A close-up image of the Lincoln Memorial during the day in Washington, D.C."

Washington D.C. after Dark: Skip the Summer Crowds by Touring at Night

A close-up image of the Lincoln Memorial during the day in Washington, D.C."

Washington D.C. after Dark: Skip the Summer Crowds by Touring at Night

Touring the national monuments in Washington D.C. is as American as apple pie. Avoid the crowds and summer heat by visiting after dark.

Touring the national monuments in Washington D.C. is so popular that it has become an integral part of American life. Schools organize field trips to the National Mall, families spend vacation time there, and national holidays are celebrated onsite. Seeing the sights in the nation’s capital is as American as apple pie and the 4th of July.
With their marble statues and inscriptions chiseled in stone, the monuments are thrilling, awe inspiring, and deeply meaningful, but the Washington heat at the height of the tourist season can make the reality grueling. Not to mention, the floor space in those marble temples gets stuffy and crowded when you’re sharing the experience with thousands of others.

The Lincoln Memorial alone, with its huge Greek columns and giant-sized figure of Abraham Lincoln, draws 8 million visitors a year, and more than a million of those visitors showed up in the single month of July 2016, according to the National Park Service. Here are some tips on how to avoid a few million of those tourists on your next visit.

A river with a bridge over top, with the Washington Monument behind the bridge at dusk in Washington, D.C.
Source: Shutterstock

Skip the Traffic, Escape the Sun

One way to beat the crowds, the gridlocked traffic, and the hammering summer sun is to do your touring at night. Most of the monuments stay open 24 hours a day and have park rangers onsite to answer questions and lead tours until 11 p.m. Capitol police are present around the clock.

“People don’t realize how beautiful it is at night,” says Sandra Groody, a nurse and mother of five from Vero Beach, Florida, who has experienced Washington both ways. “With the light focused on the monuments, it’s a work of art.”

Washington is a different city after dark. Locked down by security measures during the day, the city’s streets overflow with out-of-towners and federal staffers, and the only vehicles moving at a decent pace are those in official motorcades, such as those for the president or visiting heads of state.

An evening visit offers not only relative coolness during the summer months, but also relief from crushing levels of traffic. After dark, the city becomes almost car friendly, and you can usually make the monument rounds in your car with ease, complete with plenty of open short-term parking spots.

The Sites Become Magical

As a reward for your patience, the sites become almost magical in the evening, taking on a mysterious aura and a sense of theatrical drama that daytime tours can’t match. It’s even better for children who can stay up past their normal bedtimes. “They can see more,” Groody says. “If you’re a little height-challenged in those big crowds, like children are, you end up looking at grown-ups’ bottoms.”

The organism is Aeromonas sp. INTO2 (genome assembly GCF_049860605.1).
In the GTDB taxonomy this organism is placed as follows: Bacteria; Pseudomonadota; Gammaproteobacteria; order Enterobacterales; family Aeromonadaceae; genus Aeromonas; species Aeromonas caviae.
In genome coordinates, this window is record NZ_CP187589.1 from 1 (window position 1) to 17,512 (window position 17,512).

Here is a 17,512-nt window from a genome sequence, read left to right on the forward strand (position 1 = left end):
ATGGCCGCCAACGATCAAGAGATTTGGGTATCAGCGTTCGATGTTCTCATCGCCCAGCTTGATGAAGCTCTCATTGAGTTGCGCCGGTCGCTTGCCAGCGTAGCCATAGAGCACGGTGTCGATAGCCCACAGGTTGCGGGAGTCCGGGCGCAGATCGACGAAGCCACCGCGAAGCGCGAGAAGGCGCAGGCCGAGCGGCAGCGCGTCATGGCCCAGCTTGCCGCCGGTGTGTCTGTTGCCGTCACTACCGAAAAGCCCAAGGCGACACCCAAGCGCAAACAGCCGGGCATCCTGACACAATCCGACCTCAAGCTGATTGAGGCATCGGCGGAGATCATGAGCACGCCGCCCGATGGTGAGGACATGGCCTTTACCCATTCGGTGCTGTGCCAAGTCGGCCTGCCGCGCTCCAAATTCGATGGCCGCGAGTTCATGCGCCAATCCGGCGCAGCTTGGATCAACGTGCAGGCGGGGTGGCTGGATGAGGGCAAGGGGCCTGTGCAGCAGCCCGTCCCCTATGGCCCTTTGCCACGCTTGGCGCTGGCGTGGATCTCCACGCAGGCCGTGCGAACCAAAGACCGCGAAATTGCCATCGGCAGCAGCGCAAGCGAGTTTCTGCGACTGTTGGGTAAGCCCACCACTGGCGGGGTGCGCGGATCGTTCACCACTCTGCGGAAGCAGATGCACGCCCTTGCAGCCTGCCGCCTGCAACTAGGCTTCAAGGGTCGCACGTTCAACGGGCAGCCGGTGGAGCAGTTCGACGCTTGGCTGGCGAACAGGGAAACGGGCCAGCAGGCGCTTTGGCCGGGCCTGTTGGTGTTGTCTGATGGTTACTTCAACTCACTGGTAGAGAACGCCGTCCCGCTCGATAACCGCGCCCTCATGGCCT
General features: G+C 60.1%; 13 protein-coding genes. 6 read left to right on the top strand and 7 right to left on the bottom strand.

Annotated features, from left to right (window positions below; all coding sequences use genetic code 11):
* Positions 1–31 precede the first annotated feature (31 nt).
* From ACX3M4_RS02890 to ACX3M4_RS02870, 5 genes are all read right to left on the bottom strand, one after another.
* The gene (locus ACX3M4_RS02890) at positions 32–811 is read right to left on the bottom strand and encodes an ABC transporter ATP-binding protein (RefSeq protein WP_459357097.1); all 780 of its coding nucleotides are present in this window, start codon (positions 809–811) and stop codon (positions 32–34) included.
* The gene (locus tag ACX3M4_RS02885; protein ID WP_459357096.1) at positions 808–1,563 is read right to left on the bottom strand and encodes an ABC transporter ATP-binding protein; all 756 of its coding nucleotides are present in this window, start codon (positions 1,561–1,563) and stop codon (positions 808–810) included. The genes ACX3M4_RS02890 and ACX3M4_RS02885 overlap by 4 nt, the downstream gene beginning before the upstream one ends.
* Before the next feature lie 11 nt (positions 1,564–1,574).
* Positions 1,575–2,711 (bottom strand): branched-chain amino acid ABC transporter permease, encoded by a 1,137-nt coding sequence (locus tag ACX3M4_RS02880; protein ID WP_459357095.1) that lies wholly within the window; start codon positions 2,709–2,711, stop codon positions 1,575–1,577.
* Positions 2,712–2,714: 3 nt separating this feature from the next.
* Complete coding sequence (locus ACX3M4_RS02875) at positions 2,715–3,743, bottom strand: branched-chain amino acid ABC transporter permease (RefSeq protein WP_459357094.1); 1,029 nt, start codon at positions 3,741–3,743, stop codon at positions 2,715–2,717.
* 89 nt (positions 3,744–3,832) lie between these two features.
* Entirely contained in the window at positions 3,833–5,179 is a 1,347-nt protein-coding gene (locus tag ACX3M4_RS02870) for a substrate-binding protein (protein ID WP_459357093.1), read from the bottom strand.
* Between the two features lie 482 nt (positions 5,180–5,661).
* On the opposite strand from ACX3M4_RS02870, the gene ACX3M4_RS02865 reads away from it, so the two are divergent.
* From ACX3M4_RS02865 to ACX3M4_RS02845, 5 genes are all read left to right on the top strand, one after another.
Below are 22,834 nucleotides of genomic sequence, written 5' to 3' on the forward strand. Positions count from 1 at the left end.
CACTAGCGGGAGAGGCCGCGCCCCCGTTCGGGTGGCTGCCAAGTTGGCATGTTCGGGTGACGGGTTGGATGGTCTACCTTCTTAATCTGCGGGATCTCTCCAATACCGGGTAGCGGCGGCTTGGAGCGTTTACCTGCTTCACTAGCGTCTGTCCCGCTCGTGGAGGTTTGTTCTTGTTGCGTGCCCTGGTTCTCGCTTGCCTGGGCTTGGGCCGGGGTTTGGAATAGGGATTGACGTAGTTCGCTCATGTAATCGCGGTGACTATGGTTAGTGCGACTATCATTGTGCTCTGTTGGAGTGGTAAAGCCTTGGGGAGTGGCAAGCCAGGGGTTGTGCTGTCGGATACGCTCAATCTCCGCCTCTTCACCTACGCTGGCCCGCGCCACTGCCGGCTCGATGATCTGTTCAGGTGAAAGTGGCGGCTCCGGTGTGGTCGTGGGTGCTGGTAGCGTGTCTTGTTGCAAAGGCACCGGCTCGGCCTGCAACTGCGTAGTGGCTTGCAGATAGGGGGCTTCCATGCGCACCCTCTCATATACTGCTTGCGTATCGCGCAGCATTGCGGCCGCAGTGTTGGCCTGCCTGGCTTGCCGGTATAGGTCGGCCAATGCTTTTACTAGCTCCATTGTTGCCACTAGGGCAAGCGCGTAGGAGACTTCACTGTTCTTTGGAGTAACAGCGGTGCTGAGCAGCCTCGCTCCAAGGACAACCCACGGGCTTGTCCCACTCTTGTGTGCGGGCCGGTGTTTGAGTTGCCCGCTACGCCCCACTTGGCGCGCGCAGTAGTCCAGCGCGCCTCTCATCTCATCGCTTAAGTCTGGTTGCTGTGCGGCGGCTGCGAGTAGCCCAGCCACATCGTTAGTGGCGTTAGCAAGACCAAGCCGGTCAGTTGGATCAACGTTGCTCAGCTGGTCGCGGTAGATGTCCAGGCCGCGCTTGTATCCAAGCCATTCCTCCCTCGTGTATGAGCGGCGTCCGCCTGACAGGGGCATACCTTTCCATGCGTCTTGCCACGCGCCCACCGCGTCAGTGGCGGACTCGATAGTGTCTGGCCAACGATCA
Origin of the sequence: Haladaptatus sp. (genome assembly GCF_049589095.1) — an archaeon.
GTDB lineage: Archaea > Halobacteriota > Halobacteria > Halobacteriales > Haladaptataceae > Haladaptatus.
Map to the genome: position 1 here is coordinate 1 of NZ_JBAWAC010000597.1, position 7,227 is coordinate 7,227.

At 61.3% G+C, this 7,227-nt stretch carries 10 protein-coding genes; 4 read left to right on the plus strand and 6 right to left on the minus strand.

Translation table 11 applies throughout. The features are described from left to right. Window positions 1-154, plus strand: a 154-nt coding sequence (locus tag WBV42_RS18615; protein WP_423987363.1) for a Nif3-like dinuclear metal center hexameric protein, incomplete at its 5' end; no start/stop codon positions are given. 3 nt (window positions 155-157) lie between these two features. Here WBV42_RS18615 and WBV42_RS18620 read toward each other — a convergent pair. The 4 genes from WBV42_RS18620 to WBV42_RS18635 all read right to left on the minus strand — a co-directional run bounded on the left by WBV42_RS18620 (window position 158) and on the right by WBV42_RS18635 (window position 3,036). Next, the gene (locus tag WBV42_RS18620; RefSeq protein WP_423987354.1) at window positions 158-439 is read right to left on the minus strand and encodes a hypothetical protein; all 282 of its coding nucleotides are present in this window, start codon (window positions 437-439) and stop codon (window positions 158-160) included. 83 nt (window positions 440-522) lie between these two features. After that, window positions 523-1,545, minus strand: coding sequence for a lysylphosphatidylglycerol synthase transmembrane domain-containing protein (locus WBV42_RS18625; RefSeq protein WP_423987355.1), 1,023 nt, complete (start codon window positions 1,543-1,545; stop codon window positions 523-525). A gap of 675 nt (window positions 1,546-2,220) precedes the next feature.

But there’s no need to worry about being alone out there. “You’ll find fewer people after dark, but you’ll be far from the only person,” says National Park Service spokesman Mike Litterst.

3 Hours, 3 Miles: A Lifetime of Memories

One popular walking tour takes a leisurely three hours and covers about three miles with access to eight monuments. To follow the same path, start at the Jefferson Memorial on the Tidal Basin, the picturesque, 106-acre reservoir connected to the Potomac River and the site of the city’s famous cherry trees. You can usually find a parking spot at the end of nearby Ohio Drive. Follow the water line toward the Lincoln Memorial, pausing at the Franklin Delano Roosevelt Memorial and the Korean War Veterans Memorial along the way.

Jefferson Memorial with water in front of it at sunset, with cherry blossoms in front in Washington, D.C.
Source: Shutterstock

Stop to admire the Jefferson site behind you, lit up and reflected in the pool, before proceeding to the Lincoln site. Read Lincoln’s inspired lines, and admire the striking image of a giant Abe, meditating in a throne-like chair. “For me, the Lincoln Memorial all lit up is the prettiest sight on the Mall,” Litterst says. Proceed eastward to the Vietnam Veterans Memorial and the Washington Monument, the iconic obelisk in the center of the whole area.

A Magnet for Visitors from Around the World

The Washington site is the one monument that closes in the evening at 10 p.m. in the summer and at 5 p.m. at other times. Even when the monument is closed, however, the open space around it between the Capitol and the Lincoln Memorial is a magnet for visitors from all over the world to congregate.

Washington Memorial with water in front of it at sunset, with cherry blossoms in front in Washington, D.C.
Source: Shutterstock

Finally, double back to the World War II Memorial and the imposing Martin Luther King Jr. Memorial, which depicts the civil rights hero emerging from a block of marble, at the northwest corner of the Tidal Basin. Head back to your hotel with a one-of-a-kind American experience under your belt, all after the sun has set.

A close-up of the Martin Luther King Jr. Memorial during the day with a blue sky and bubbly clouds behind it in Washington, D.C.
Source: Shutterstock

No matter where you find yourself in bustling Washington, D.C., you won’t have time to be bored. Share your larger-than-life photos of these pieces of American history on Instagram.